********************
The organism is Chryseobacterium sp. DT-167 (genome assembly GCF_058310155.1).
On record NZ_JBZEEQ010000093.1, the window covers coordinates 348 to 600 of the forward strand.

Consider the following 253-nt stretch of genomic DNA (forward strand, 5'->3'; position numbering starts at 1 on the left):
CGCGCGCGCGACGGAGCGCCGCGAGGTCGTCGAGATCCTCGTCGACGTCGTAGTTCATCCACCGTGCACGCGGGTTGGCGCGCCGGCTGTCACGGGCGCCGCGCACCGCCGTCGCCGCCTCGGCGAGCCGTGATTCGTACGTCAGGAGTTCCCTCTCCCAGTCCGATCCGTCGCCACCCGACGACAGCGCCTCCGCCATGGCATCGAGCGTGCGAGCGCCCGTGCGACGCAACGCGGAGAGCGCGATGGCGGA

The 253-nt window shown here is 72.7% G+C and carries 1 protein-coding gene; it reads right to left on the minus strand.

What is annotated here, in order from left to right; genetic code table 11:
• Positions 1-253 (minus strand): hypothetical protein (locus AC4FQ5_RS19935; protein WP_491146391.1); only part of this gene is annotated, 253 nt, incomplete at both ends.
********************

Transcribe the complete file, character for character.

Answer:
The organism is Chryseobacterium sp. DT-167 (genome assembly GCF_058310155.1).
On record NZ_JBZEEQ010000093.1, the window covers coordinates 348 to 600 of the forward strand.

Consider the following 253-nt stretch of genomic DNA (forward strand, 5'->3'; position numbering starts at 1 on the left):
CGCGCGCGCGACGGAGCGCCGCGAGGTCGTCGAGATCCTCGTCGACGTCGTAGTTCATCCACCGTGCACGCGGGTTGGCGCGCCGGCTGTCACGGGCGCCGCGCACCGCCGTCGCCGCCTCGGCGAGCCGTGATTCGTACGTCAGGAGTTCCCTCTCCCAGTCCGATCCGTCGCCACCCGACGACAGCGCCTCCGCCATGGCATCGAGCGTGCGAGCGCCCGTGCGACGCAACGCGGAGAGCGCGATGGCGGA

The 253-nt window shown here is 72.7% G+C and carries 1 protein-coding gene; it reads right to left on the minus strand.

What is annotated here, in order from left to right; genetic code table 11:
• Positions 1-253 (minus strand): hypothetical protein (locus AC4FQ5_RS19935; protein WP_491146391.1); only part of this gene is annotated, 253 nt, incomplete at both ends.